- learn about the conceptual framework Hodges' model. A tool that can help integrate HEALTH and SOCIAL CARE, INFORMATICS and EDUCATION. The model is situated, facilitates person-centredness, integrated - holistic care and reflective practice. A new site using Drupal is an ongoing aim - the creation of a reflective workbench. Email: h2cmng @ yahoo.co.uk Welcome

Friday, January 10, 2020

Review: vi Kinchin's Visualising Powerful Knowledge to Develop the Expert Student

I have had a look at CMAP Tools over the years. My not actually using this software is an omission I must admit.. This year I will give CMAP a concerted try (and a review)?

My notes at the end of chapter 5 include: from bedside manner to fireside with regard to well-being. I think this was prompted by the conclusion students developing expertise (knowledge structures) not just as part of the curriculum, but motivation to extend their knowledge to "integrate characteristics of their future profession within their current studies" (p.84). My thought points to an increasing challenge to the 'professions' that governing bodies must be acutely mindful of, but also sustains and expands the space for non-professional experts - hence the 'fireside'. In mental health were lived experience continues to be pathologised and governments look to economise (professional rates of pay) this really brings home the future agenda.

Chapter 6 "Embedding Wider Theory" begins with a timeline from the 1960s that identifies key steps in theories, software conferences and journals (p.87).

By default Hodges' model can help transcend differences in terminology and make the links and overlap between the theories of Ausubel (in Psychology) and Bernstein (sociology, p.89). Diagrams being used to depict their respective work and support a more holistic view (my wording). Threshold Concepts are introduced (pp.89-92) and the discussion that follows of semantic gravity is a great insight (pp.93-100) together with the idea of punctuated learning. Perhaps the latter is also assisted by having a conceptual Swiss army knife ready-to-hand for when a burst (a step) of learning is initiated? There are many quotes here that I might return to later in the year.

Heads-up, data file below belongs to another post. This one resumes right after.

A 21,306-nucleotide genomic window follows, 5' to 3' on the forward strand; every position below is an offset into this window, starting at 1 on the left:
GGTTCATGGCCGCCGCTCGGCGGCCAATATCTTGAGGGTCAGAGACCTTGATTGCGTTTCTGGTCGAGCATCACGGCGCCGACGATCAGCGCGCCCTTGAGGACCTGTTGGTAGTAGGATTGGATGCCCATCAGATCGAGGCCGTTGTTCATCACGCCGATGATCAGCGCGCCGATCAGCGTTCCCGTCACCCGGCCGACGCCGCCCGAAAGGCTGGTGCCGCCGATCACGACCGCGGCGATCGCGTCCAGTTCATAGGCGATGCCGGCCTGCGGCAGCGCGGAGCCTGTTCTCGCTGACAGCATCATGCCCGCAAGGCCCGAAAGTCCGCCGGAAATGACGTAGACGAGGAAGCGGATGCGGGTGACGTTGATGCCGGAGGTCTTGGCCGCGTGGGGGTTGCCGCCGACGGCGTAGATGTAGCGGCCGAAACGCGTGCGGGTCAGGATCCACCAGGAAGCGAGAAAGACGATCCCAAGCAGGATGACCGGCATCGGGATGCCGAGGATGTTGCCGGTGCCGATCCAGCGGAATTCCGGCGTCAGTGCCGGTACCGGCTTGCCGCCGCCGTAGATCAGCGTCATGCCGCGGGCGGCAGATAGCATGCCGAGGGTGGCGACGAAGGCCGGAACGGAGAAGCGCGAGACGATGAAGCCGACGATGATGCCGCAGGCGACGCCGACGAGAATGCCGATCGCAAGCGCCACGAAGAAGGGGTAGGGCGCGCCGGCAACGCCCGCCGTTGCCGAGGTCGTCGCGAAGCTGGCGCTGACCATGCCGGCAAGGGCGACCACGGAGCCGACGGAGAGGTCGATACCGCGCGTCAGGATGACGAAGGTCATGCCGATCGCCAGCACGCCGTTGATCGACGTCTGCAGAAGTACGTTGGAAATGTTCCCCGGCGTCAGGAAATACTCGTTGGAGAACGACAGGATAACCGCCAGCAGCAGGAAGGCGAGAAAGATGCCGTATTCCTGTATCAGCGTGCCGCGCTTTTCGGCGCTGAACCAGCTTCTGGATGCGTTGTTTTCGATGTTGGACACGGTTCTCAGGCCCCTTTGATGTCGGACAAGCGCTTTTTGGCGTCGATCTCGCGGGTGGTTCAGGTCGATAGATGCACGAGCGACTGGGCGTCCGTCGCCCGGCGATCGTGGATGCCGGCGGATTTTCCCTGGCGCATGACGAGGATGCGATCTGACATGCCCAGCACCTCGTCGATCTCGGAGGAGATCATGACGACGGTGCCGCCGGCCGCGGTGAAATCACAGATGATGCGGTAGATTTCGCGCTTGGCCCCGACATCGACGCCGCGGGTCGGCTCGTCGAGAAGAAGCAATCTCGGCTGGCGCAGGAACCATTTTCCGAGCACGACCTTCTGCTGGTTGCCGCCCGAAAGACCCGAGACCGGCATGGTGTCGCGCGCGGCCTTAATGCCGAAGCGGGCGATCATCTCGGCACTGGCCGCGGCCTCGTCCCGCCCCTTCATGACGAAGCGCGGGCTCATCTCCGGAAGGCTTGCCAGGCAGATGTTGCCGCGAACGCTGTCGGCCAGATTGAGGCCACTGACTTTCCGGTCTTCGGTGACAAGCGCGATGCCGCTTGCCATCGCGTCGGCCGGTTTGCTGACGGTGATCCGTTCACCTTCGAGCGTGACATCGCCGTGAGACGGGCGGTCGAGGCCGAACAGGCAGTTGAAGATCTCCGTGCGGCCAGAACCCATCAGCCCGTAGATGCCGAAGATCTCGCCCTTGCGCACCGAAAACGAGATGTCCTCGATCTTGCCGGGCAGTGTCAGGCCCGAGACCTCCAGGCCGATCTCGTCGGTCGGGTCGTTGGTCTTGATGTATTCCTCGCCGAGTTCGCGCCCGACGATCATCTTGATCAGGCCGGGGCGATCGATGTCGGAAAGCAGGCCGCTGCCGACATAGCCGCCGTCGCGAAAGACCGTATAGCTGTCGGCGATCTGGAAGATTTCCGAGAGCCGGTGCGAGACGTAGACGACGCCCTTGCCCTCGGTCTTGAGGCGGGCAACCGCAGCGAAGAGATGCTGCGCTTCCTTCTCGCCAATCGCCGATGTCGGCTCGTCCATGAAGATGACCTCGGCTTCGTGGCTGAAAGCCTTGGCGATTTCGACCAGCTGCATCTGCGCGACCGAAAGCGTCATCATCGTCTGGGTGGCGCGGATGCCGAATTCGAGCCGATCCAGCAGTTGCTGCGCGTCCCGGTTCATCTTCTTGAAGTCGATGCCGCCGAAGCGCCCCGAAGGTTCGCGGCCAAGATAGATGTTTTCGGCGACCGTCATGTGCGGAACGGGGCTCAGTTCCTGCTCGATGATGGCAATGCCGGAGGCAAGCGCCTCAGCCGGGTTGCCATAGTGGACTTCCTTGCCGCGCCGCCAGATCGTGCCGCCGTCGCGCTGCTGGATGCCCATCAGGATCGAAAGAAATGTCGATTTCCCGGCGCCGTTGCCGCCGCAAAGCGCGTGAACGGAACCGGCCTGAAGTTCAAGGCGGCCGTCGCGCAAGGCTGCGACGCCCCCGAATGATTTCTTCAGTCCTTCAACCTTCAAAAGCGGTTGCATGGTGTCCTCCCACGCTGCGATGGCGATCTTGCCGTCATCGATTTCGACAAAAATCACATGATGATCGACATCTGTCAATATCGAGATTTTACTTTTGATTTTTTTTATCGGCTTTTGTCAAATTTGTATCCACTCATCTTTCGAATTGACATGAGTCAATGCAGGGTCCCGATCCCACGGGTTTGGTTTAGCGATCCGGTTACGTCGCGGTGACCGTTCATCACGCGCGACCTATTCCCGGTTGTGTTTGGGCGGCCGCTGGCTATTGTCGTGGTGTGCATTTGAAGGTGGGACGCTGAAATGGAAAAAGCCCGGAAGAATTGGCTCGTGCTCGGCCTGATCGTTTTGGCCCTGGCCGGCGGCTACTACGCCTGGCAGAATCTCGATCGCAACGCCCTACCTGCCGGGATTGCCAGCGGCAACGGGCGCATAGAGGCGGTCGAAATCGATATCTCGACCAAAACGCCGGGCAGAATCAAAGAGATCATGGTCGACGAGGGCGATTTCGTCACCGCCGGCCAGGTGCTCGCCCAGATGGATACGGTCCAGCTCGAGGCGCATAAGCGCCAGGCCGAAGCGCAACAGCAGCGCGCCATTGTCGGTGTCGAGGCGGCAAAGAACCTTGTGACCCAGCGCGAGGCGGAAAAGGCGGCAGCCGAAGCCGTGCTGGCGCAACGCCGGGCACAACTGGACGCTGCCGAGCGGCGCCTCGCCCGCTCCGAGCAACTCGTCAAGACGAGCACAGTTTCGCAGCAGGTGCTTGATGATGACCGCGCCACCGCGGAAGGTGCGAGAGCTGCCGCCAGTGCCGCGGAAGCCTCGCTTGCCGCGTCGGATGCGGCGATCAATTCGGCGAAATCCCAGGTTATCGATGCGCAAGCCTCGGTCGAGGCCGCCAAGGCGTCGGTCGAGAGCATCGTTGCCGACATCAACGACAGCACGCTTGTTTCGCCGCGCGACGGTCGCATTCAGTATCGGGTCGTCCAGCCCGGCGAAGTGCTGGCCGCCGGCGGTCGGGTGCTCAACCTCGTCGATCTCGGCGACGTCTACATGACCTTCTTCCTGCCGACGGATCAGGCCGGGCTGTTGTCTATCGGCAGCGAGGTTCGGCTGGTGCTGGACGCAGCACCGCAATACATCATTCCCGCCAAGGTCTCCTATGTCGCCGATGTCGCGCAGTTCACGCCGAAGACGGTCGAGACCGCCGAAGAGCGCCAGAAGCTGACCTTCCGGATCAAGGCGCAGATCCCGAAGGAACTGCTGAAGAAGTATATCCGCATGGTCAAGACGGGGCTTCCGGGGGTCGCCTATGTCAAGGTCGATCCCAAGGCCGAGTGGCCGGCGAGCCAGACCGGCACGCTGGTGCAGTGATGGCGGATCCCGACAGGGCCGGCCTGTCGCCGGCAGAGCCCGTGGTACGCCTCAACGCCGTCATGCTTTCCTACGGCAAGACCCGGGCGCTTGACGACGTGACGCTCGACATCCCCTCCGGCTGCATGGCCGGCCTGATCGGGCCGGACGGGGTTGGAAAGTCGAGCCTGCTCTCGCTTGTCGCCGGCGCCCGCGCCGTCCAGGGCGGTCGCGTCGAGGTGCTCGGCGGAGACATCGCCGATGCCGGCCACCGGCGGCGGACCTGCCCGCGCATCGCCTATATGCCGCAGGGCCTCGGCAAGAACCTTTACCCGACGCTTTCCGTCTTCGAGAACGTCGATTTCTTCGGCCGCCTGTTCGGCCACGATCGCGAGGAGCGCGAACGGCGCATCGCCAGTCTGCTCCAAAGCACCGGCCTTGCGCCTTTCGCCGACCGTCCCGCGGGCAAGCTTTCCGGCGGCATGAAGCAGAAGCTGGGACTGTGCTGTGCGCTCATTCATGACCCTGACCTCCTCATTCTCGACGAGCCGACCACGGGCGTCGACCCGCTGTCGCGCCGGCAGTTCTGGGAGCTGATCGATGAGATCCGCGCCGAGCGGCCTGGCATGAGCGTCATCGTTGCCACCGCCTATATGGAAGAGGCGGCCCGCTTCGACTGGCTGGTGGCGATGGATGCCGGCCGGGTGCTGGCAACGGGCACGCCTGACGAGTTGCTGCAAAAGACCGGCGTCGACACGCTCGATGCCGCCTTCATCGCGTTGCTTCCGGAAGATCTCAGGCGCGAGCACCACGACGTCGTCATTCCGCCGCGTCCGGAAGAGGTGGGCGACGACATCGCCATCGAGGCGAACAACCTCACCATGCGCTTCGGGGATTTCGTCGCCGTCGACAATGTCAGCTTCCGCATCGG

As a student previously and mentor feedback is central and chapter 7 builds on chapter 6 and continues a call for change in feedback on learning AND teaching. 'Recipience' is stressed with its own section (pp.111-12); students may bemoan a lack of feedback but when provided do they engage with it? The book is rich throughout including this chapter and chapter 8 (final). As already noted an index would help, but I'm still bound to consider the related titles.

These posts have been text heavy, but for illustration purposes, the pièce de résistance is figure 44 on page 124:

Figure 44, page 124

I wonder if there is a common model that can act as a generic structure for readers and students disciplinary AND experiential knowledge structures?

Roland Tormey (2014) The centre cannot hold: untangling two different trajectories of the ‘approaches to learning’ framework, Teaching in Higher Education, 19:1, 1-12.
DOI: 10.1080/13562517.2013.827648

Novak, J.D. and Symington, D.J. (1982) Concept mapping for curriculum development. Victoria Institute for Educational Research Bulletin, 48: 3–11.

Kinchin, I., (2016) Visualising powerful knowledge to develop the expert student. Rotterdam: Sense Publishers.

Many thanks to Brill for the review copy:


BRILL  | Plantijnstraat 2 | 2321 JC Leiden | The Netherlands
BRILL  | P.O. Box 9000 | 2300 PA Leiden | The Netherlands

See also:

Intro post

Review One